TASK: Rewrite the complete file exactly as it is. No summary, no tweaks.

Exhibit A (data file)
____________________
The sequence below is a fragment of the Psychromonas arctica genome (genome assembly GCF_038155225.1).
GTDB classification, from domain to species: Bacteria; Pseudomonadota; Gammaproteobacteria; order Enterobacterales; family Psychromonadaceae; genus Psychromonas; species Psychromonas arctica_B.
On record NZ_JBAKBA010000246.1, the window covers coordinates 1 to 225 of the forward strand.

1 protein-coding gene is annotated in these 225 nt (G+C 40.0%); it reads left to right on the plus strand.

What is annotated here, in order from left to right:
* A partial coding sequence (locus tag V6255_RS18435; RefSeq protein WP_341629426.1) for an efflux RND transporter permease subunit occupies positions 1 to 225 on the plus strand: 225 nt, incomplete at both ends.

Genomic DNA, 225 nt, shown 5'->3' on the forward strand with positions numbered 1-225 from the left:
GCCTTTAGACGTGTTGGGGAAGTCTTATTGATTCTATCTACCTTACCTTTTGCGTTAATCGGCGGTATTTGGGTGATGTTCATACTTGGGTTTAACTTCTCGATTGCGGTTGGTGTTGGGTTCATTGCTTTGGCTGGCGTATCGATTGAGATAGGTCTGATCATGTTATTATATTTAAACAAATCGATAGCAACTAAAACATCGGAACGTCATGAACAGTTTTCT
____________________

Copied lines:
The sequence below is a fragment of the Psychromonas arctica genome (genome assembly GCF_038155225.1).
GTDB classification, from domain to species: Bacteria; Pseudomonadota; Gammaproteobacteria; order Enterobacterales; family Psychromonadaceae; genus Psychromonas; species Psychromonas arctica_B.
On record NZ_JBAKBA010000246.1, the window covers coordinates 1 to 225 of the forward strand.

1 protein-coding gene is annotated in these 225 nt (G+C 40.0%); it reads left to right on the plus strand.

What is annotated here, in order from left to right:
* A partial coding sequence (locus tag V6255_RS18435; RefSeq protein WP_341629426.1) for an efflux RND transporter permease subunit occupies positions 1 to 225 on the plus strand: 225 nt, incomplete at both ends.

Genomic DNA, 225 nt, shown 5'->3' on the forward strand with positions numbered 1-225 from the left:
GCCTTTAGACGTGTTGGGGAAGTCTTATTGATTCTATCTACCTTACCTTTTGCGTTAATCGGCGGTATTTGGGTGATGTTCATACTTGGGTTTAACTTCTCGATTGCGGTTGGTGTTGGGTTCATTGCTTTGGCTGGCGTATCGATTGAGATAGGTCTGATCATGTTATTATATTTAAACAAATCGATAGCAACTAAAACATCGGAACGTCATGAACAGTTTTCT